US seizes $30 million worth of stolen cryptocurrency from North Korean hackers – CNN | Jewelry Dukan


The FBI and private investigators have seized about $30 million worth of cryptocurrency stolen from a video game company in March by hackers with ties to the North Korean government, according to Chainalysis, a US firm that said it had ties with the FBI worked together to get the stolen money back.

It’s the latest example of a concerted effort by US law enforcement to recover some of the hundreds of millions of dollars Pyongyang’s hackers have allegedly looted from cryptocurrency firms in recent months — money US officials fear is being used to fund North Korea’s nuclear weapons programs is used.

The recovered $30 million is a fraction of the equivalent of more than $600 million that the North Korean hackers originally stole from Sky Mavis, a company with an office in Vietnam that makes a popular video game that allows users to earn digital money, according to the FBI can earn . But the seizure is still a breakthrough for law enforcement, and investigators are actively trying to recover some of the remaining loot, according to Erin Plante, Chainalysis’ senior director of investigations.

The FBI and Justice Department did not immediately respond to CNN’s request for comment.

“The money was frozen [law enforcement]Sky Mavis co-founder Aleksander Leonard Larsen told CNN. “No funds have been returned to date and we anticipate it will take some time for the community to recover the funds. Also note that all user funds have been refunded.”

The Wall Street Journal first reported on the seizure.

Hackers backed by the North Korean government have stolen the equivalent of billions of dollars by raiding cryptocurrency exchanges in recent years, according to the United Nations.

In a separate but related activity, a recent CNN investigation revealed that North Korean agents posing as other nationalities had attempted to land jobs at cryptocurrency firms in the US and abroad. US officials have publicly warned that the activity is part of an effort to generate “a critical revenue stream” that will help fund the North Korean regime’s “top economic and security priorities,” including its weapons programs.

North Korean hackers also used ransomware — malicious software that locks computers in a racketeering scheme — to target medical providers in Kansas and Colorado over the past year, according to the US Department of Justice. The department recovered half a million dollars extorted from the North Koreans in those cases, Deputy Attorney General Lisa Monaco said in July.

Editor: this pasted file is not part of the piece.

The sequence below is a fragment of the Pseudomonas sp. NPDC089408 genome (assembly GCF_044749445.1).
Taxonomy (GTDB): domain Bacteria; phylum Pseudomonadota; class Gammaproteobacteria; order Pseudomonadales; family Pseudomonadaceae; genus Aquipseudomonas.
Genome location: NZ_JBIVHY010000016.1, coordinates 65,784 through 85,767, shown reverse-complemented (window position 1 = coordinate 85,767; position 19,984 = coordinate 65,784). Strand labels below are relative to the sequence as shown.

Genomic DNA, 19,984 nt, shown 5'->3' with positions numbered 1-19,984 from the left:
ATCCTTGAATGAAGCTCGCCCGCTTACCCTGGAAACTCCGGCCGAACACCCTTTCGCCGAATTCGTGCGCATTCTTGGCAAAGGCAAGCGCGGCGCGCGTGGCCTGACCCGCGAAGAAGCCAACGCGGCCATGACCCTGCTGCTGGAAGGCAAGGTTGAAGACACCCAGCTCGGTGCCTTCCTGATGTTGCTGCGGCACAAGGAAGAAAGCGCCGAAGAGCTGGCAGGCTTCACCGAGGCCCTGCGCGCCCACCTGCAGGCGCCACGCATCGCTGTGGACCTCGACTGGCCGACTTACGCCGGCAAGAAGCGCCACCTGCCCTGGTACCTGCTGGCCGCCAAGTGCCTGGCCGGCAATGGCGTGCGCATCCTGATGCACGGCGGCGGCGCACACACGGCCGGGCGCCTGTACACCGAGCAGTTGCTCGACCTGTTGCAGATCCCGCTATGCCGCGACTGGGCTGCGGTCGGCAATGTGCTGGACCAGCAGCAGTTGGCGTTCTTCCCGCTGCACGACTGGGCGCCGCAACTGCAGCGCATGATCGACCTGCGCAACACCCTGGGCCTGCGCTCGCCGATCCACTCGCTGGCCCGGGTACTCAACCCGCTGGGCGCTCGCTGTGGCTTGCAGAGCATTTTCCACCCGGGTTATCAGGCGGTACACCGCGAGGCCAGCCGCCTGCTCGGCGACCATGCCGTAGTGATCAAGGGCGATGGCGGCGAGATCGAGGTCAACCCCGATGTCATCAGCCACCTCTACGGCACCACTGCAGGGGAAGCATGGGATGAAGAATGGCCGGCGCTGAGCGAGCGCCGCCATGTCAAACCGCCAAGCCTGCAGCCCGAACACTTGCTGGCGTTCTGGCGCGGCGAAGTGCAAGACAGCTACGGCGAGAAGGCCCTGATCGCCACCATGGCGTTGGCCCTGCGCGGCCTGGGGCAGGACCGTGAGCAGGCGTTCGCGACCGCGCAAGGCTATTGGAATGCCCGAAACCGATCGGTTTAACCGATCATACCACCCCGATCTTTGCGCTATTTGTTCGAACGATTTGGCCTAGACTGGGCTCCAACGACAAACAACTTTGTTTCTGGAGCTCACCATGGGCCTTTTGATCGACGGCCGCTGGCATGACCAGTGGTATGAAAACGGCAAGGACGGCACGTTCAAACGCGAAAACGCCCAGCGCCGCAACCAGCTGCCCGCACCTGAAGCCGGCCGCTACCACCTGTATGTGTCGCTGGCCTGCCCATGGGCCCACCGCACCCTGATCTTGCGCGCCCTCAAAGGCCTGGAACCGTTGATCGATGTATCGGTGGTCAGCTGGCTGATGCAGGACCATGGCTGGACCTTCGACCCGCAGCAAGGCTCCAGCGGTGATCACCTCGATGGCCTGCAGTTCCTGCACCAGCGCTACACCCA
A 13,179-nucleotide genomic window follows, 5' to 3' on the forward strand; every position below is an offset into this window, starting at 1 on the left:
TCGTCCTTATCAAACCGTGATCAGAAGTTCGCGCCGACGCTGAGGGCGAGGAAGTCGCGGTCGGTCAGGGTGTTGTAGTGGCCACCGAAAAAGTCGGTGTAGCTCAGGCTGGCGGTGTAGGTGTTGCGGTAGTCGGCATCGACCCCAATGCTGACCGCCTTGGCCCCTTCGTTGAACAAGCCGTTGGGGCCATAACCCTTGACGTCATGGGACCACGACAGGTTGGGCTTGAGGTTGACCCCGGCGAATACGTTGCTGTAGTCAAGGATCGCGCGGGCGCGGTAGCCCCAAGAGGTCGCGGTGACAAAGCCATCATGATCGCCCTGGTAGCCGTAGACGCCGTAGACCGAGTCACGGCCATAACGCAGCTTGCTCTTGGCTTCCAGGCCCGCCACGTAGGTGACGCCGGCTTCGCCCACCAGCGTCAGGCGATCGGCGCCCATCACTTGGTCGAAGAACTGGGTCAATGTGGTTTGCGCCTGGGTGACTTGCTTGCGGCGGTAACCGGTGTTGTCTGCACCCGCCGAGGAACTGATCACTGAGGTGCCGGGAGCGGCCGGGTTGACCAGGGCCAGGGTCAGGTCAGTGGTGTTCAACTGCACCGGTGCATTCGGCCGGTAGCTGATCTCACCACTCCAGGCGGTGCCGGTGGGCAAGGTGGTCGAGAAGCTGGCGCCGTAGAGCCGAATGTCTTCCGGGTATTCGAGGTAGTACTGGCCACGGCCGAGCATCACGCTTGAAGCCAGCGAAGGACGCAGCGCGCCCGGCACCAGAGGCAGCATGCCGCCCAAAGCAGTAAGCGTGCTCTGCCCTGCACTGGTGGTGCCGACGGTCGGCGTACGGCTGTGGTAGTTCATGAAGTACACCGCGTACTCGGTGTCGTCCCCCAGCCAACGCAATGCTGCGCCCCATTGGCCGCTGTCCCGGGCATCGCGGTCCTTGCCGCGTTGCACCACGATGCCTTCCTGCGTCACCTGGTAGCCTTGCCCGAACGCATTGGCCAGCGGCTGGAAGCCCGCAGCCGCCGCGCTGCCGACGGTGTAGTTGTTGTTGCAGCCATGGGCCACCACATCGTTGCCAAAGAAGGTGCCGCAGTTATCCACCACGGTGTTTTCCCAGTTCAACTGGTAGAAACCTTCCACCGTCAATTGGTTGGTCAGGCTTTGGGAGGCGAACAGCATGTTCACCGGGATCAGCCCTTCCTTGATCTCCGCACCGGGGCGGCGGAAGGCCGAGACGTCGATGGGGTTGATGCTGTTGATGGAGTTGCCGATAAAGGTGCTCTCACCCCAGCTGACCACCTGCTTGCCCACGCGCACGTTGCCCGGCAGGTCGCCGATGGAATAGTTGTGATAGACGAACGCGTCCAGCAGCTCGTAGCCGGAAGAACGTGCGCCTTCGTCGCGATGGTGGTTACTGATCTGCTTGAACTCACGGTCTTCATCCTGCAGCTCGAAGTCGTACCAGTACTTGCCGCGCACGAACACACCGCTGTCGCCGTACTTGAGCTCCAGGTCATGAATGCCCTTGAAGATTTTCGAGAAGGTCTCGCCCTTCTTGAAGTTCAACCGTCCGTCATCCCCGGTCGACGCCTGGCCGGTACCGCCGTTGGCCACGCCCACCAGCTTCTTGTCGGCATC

The Ministry of Finance has attempted to crack down on North Korean cryptocurrency hackers’ attacks by sanctioning some accounts they use to transfer funds and a “mixer,” or service the hackers allegedly used to launder stolen cryptocurrency.

These actions have made it difficult for North Korean hackers to pay out the stolen funds, Plante said.

“That’s a lot of dirty money, so it’s getting harder and harder to get those funds to a service to be paid out,” Plante told CNN.

But there are still many mixed services that haven’t been sanctioned, Plante said, adding she expects the North Korean hackers to change services to try to evade US law enforcement.

For investigators, the time immediately after a hack is crucial to recover funds that the attackers are attempting to launder via cryptocurrency accounts. The FBI continues to urge victims to share information about these accounts soon after a hack is discovered to increase the chances of recovering stolen funds.

Justice Department officials in June 2021 seized about half of an estimated $4.4 million ransom payment paid to Russian-speaking hackers by Colonial Pipeline, which supplies about 45% of the fuel consumed on the East Coast.

But seizures still account for only a fraction of the billions of dollars that cybercrime makes annually. According to Chainalysis, cyber criminals received more than $1.2 billion in ransom payments combined in 2020 and 2021.

North Korean computer agents, like those of other foreign powers, are also tasked with gathering valuable intelligence for the regime, according to US officials and cybersecurity experts. Between February and July, suspected North Korean hackers were involved in a spying campaign to gather information about energy companies in the US, Japan and Canada, Talos, Cisco’s threat intelligence unit, said Thursday.

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